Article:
Lately, I have done some day-tripping with my new fancy glass. I drove the entire Olympic Peninsula in two days, fell in love with a Victorian seaport town, and returned just a little defeated from not having correct filter sizes for one of my lenses. I faced the nervous challenge of being totally new at a very advanced device that came with a 500 page manual (I sat and read the whole thing before it even left my house!). But, I give myself grace because this is all so new and amazing, and I enjoyed meeting so many nice, curious, supportive people along the way. Washington, you are one Laid-back state.
When I step out my door, sometimes I even wonder what I am doing -- I think this is a factor of the newness of everything and putting my old gear up for sale, so I'm letting go of comfort I have known. The challenge of being completely alone with my thought processes is panning out into gain -- I have greater understanding of myself. I realize, "Hey, it's all okay. You just gotta do this your way. Nobody's rules or expectations apply." I faced a fear, put the big bucks down, and now this ship is sailing and I'm the captain, wooo! And just like a captain, I am on top of the weather, the road conditions, the hazards, the tides... I feel more connected to the earth than ever before. I keep going to sleep at night hoping for another day to do this. One thing you will never hear me say is, "I'm bored."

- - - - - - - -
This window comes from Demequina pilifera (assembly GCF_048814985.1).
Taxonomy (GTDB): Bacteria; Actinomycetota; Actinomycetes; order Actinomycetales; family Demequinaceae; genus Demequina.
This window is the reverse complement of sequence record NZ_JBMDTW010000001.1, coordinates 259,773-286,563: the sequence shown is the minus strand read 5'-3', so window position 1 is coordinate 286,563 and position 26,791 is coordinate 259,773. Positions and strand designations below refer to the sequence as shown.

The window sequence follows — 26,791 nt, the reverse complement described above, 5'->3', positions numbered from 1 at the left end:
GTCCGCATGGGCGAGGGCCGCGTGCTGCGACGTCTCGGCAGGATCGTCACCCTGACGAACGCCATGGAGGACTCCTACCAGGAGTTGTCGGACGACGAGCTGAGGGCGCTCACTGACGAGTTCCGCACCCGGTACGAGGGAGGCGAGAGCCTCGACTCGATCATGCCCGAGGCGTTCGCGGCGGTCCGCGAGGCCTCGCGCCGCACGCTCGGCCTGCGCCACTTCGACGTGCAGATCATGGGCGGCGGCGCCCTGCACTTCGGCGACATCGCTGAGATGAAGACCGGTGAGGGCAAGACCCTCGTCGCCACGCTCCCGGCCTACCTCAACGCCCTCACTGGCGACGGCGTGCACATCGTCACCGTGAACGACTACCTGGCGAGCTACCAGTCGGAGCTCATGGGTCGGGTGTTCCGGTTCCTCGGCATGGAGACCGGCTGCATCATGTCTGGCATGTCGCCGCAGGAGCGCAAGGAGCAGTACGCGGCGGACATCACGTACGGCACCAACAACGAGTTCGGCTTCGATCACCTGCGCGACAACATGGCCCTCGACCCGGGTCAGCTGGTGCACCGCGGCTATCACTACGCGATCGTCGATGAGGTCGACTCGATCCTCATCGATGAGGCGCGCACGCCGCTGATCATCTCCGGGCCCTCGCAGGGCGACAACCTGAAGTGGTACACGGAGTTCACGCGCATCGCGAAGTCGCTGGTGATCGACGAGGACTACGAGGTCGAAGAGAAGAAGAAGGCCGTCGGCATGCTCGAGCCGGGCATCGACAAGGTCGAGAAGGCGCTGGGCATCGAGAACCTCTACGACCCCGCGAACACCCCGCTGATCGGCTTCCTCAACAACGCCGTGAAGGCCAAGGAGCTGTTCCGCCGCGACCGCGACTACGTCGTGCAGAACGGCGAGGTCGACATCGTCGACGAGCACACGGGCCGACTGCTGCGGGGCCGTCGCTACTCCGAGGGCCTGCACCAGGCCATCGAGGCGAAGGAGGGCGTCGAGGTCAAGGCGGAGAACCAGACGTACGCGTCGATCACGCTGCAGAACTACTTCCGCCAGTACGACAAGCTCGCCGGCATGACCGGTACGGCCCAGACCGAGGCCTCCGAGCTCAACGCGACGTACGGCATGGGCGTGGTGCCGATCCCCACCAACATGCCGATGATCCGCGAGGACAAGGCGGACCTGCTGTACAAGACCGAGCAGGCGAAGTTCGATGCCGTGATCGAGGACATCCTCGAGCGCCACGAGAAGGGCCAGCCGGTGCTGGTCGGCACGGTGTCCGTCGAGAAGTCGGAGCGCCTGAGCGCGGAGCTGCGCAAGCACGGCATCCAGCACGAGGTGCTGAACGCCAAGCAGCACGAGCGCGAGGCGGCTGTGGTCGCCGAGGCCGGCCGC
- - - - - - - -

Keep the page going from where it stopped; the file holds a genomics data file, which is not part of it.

I suppose this November writing is more a heady thought-release for you to peer inside the workings of my mind as an artist whom you may follow or even admire (I'm honored if you do!). Maybe you could see that the results from going beyond comfort, facing fears alone, and following your gut is all good in the end. For myself, I'll never have to wonder because I tried.